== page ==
Dear Ernie,

        you are a feisty guy for 86, mazeltov and long life! Contrary to your thought I am far from an “expert” on nuke disaster death rates. What we do know is official limits for radiation exposure have been ratcheted down since WWII. I refer you to a recent lecture given by Dr. Steven Starr director Clinical Laboratory Science Program at the University of Missouri and a senior scientist at Physicians for Social Responsibility:

        Further, 2009 The New York Academy of Sciences published a book: “Chernobyl: Consequences of the Catastrophe for People and the Environment”

        Written by Alexey V. Yablokov (Center for Russian Environmental Policy, Moscow, Russia), Vassily B. Nesterenko, and Alexey V. Nesterenko (Institute of Radiation Safety, Minsk, Belarus). Joe Mangano at CounterPunch reports the book estimates 985,000 deaths (and rising) worldwide from Chernobyl fallout.

        Oddly, the Academy says: “This volume is out of stock and will not be reprinted by the Academy,” but you might check Amazon. I hope this is of some help.

        • Iggy Dalrymple
          • Iggy Dalrymple

            Nuclear power has prevented 1.8 million deaths
            Emissions from burning fossil fuels are toxic. The effect from a single power plant is small, but if you build a lot of fossil plants, it adds up. Air pollution kills people.

            Climatologist James E. Hansen, who just this week retired as head of NASA’s Goddard Institute for Space Science, has just co-authored a paper that has been accepted by the journal Environmental Science & Technology, in which he calculates that nuclear power has prevented 1.84 million deaths worldwide that would have occurred if nuclear power plants had been built as fossil-fueled power plants instead. That’s actually a conservative figure, because it doesn’t count a number of things, like the effects of CO2 on climate change.

            Although this number isn’t terribly surprising to those who study energy issues, it does point up a hugely under-reported aspect of energy policy: nuclear power is the safest way ever devised to generate electricity. Safer than wind. Safer than solar. And far, far safer than fossil fuels.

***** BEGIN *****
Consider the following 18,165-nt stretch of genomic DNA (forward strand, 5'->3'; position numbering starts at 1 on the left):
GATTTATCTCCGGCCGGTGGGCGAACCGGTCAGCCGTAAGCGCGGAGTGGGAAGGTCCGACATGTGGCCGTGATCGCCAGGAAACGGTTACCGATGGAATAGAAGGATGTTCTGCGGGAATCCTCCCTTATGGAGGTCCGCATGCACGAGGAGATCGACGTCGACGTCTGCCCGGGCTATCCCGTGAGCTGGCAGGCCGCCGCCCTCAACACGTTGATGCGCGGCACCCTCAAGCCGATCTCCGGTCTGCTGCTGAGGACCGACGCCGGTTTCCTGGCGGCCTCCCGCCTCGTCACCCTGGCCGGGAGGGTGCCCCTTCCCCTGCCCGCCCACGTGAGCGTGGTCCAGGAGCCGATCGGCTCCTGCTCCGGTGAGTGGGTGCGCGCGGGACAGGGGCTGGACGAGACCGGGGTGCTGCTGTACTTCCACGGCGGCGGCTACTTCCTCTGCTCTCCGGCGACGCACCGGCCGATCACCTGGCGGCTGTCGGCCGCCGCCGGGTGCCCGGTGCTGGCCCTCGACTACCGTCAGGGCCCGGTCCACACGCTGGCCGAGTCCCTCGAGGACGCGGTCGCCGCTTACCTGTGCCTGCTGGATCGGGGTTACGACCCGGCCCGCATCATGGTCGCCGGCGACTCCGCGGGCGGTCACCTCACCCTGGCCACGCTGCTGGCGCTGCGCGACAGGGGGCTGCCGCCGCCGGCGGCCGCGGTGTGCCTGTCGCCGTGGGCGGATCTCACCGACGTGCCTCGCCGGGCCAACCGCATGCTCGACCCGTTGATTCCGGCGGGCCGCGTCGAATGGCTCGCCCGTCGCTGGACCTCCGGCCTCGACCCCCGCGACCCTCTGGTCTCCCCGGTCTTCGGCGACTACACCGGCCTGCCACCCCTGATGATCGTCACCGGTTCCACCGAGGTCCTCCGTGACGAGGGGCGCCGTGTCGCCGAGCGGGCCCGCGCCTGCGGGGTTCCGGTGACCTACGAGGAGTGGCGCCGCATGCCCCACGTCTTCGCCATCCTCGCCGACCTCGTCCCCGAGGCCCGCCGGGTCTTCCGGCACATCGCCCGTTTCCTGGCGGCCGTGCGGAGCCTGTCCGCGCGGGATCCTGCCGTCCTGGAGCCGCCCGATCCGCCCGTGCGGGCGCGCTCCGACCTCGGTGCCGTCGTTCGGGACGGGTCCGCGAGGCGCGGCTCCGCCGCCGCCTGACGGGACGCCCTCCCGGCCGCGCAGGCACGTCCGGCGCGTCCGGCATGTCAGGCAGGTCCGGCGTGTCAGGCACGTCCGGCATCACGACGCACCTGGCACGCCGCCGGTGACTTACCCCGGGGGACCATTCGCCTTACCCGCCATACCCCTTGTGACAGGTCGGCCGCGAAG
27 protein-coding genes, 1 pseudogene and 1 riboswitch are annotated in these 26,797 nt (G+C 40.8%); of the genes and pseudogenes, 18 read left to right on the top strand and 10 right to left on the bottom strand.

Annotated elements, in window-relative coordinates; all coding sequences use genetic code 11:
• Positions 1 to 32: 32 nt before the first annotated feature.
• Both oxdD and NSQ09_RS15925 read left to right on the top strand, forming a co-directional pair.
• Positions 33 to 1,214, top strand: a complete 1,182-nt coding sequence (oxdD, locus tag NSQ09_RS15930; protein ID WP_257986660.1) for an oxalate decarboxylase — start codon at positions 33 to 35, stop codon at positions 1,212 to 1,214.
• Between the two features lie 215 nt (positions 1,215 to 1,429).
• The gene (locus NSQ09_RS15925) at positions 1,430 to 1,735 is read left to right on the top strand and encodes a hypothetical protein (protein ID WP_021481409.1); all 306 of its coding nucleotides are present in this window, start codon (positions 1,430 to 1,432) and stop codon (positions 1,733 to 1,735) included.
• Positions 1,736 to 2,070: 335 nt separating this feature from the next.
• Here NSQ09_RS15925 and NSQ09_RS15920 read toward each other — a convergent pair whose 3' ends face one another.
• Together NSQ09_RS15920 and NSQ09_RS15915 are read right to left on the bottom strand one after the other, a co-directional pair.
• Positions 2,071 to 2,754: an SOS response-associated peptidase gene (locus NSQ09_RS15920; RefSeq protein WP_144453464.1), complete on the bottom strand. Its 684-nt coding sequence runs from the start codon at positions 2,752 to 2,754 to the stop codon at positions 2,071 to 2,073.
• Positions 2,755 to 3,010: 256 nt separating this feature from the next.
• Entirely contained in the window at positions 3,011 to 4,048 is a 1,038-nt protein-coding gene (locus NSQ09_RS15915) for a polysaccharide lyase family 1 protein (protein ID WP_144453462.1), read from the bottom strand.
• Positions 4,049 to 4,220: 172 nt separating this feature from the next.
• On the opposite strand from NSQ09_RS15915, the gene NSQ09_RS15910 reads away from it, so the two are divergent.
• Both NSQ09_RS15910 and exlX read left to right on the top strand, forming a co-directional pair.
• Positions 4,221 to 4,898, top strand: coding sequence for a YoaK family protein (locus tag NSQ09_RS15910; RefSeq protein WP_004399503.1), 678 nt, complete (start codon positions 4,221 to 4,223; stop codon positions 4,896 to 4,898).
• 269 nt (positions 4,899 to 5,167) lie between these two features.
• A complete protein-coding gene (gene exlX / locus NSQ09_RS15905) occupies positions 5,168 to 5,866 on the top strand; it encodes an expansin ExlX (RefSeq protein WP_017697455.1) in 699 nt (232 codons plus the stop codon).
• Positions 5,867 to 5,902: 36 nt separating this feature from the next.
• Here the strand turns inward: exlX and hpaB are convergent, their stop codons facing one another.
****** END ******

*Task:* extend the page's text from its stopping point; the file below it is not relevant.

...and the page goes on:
Don’t get me wrong, I’m all for safer and cheaper technology to replace conventional nuclear power. The problem with libs and greenies, they have Hitchcock music stuck in their heads and it’s driven them crazy.

          • GreenWin

            Iggy, I know Hansen means well, but he’s been the loudest whiner about AGW of all. Many of use here do not buy the AGW myth.

            Happily we have the rapid adoption of DERs obviating the need for old fashioned fission; and with the portals clear for LENR, there will be no need for old timey atom splitting. It’s all good.

        • eernie1

          Dear Greenwin,
          They got me in the Korean conflict. I lucked out and returned safely. However, I am somewhat of an expert in nuclear science. In the fifties I learned the techniques that were necessary to manufacture and assemble nuclear weapons from a professor who worked on the Manhattan project. All I needed was a critical mass of fissionable material. There is the rub and what Iran is trying to attain. In the same era I was in charge of a facility(60000 curies of Co60)which was used to determine radiation effects on various items including animals. I also performed the first assay of a fuel rod used in the swimming pool reactor at Michigan U. I mention this because I have heard more doom and gloom stories than most people and I am happy to say none have materialized. There have been no reports of Godzilla type biological life forms emanating from any of the disaster sites. On the contrary life seems to flourish in their vicinity. My father told me to beware of the pessimists, the paranoids and the Luddites and I will lead a happier life. Spend your time trying to make cars safer. They kill many thousands every year.That statistic is well documented. I really admire your concerns for humanity.


          • Iggy Dalrymple

            eernie, thank you for your military service and thanks for your service to science and technology.

            Does the ee in your name stand for electrical engineer?

          • eernie1

            I was trained as a physical chemist. My eernie1 was forced on me because ernie1 was already taken when I started my email address. However I did work with EEs and coauthored a paper published in the Journal of Electrical Engineering in the sixties entitled “Optical Communication System Utilizing a 3KMC Cross Field Photomultiplier.

          • Iggy Dalrymple

            eernie, if you’re on facebook look me up. I’d like to talk privately with you.

          • GreenWin

            Dear Earnest,